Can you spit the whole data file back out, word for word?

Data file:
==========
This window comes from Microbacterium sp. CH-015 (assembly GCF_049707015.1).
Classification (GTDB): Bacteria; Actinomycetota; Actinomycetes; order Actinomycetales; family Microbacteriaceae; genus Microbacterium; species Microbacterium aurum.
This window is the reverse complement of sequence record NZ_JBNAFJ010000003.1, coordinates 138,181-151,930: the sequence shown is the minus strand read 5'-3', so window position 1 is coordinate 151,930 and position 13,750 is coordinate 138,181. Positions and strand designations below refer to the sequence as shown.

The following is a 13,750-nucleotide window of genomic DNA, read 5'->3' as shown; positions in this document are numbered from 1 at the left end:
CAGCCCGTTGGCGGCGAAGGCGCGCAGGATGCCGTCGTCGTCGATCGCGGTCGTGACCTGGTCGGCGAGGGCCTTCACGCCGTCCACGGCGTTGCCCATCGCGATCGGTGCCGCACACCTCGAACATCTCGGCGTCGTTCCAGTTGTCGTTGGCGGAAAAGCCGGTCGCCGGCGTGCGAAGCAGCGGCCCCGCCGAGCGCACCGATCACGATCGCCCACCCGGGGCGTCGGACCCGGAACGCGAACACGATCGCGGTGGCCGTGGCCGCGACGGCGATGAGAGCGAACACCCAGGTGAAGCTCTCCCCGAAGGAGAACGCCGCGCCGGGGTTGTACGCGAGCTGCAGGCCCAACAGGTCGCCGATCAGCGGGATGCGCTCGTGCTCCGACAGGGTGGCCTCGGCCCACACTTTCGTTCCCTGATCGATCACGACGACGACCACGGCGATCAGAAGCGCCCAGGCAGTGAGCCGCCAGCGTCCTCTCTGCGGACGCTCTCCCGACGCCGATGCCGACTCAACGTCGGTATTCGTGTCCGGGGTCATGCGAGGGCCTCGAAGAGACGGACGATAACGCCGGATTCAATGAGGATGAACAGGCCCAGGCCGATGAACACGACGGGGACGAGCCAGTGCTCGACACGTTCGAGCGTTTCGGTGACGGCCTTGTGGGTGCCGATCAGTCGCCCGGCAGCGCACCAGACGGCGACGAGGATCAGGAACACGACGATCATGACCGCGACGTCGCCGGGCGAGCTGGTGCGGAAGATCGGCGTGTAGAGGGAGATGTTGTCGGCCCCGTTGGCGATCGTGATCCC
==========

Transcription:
This window comes from Microbacterium sp. CH-015 (assembly GCF_049707015.1).
Classification (GTDB): Bacteria; Actinomycetota; Actinomycetes; order Actinomycetales; family Microbacteriaceae; genus Microbacterium; species Microbacterium aurum.
This window is the reverse complement of sequence record NZ_JBNAFJ010000003.1, coordinates 138,181-151,930: the sequence shown is the minus strand read 5'-3', so window position 1 is coordinate 151,930 and position 13,750 is coordinate 138,181. Positions and strand designations below refer to the sequence as shown.

The following is a 13,750-nucleotide window of genomic DNA, read 5'->3' as shown; positions in this document are numbered from 1 at the left end:
CAGCCCGTTGGCGGCGAAGGCGCGCAGGATGCCGTCGTCGTCGATCGCGGTCGTGACCTGGTCGGCGAGGGCCTTCACGCCGTCCACGGCGTTGCCCATCGCGATCGGTGCCGCACACCTCGAACATCTCGGCGTCGTTCCAGTTGTCGTTGGCGGAAAAGCCGGTCGCCGGCGTGCGAAGCAGCGGCCCCGCCGAGCGCACCGATCACGATCGCCCACCCGGGGCGTCGGACCCGGAACGCGAACACGATCGCGGTGGCCGTGGCCGCGACGGCGATGAGAGCGAACACCCAGGTGAAGCTCTCCCCGAAGGAGAACGCCGCGCCGGGGTTGTACGCGAGCTGCAGGCCCAACAGGTCGCCGATCAGCGGGATGCGCTCGTGCTCCGACAGGGTGGCCTCGGCCCACACTTTCGTTCCCTGATCGATCACGACGACGACCACGGCGATCAGAAGCGCCCAGGCAGTGAGCCGCCAGCGTCCTCTCTGCGGACGCTCTCCCGACGCCGATGCCGACTCAACGTCGGTATTCGTGTCCGGGGTCATGCGAGGGCCTCGAAGAGACGGACGATAACGCCGGATTCAATGAGGATGAACAGGCCCAGGCCGATGAACACGACGGGGACGAGCCAGTGCTCGACACGTTCGAGCGTTTCGGTGACGGCCTTGTGGGTGCCGATCAGTCGCCCGGCAGCGCACCAGACGGCGACGAGGATCAGGAACACGACGATCATGACCGCGACGTCGCCGGGCGAGCTGGTGCGGAAGATCGGCGTGTAGAGGGAGATGTTGTCGGCCCCGTTGGCGATCGTGATCCC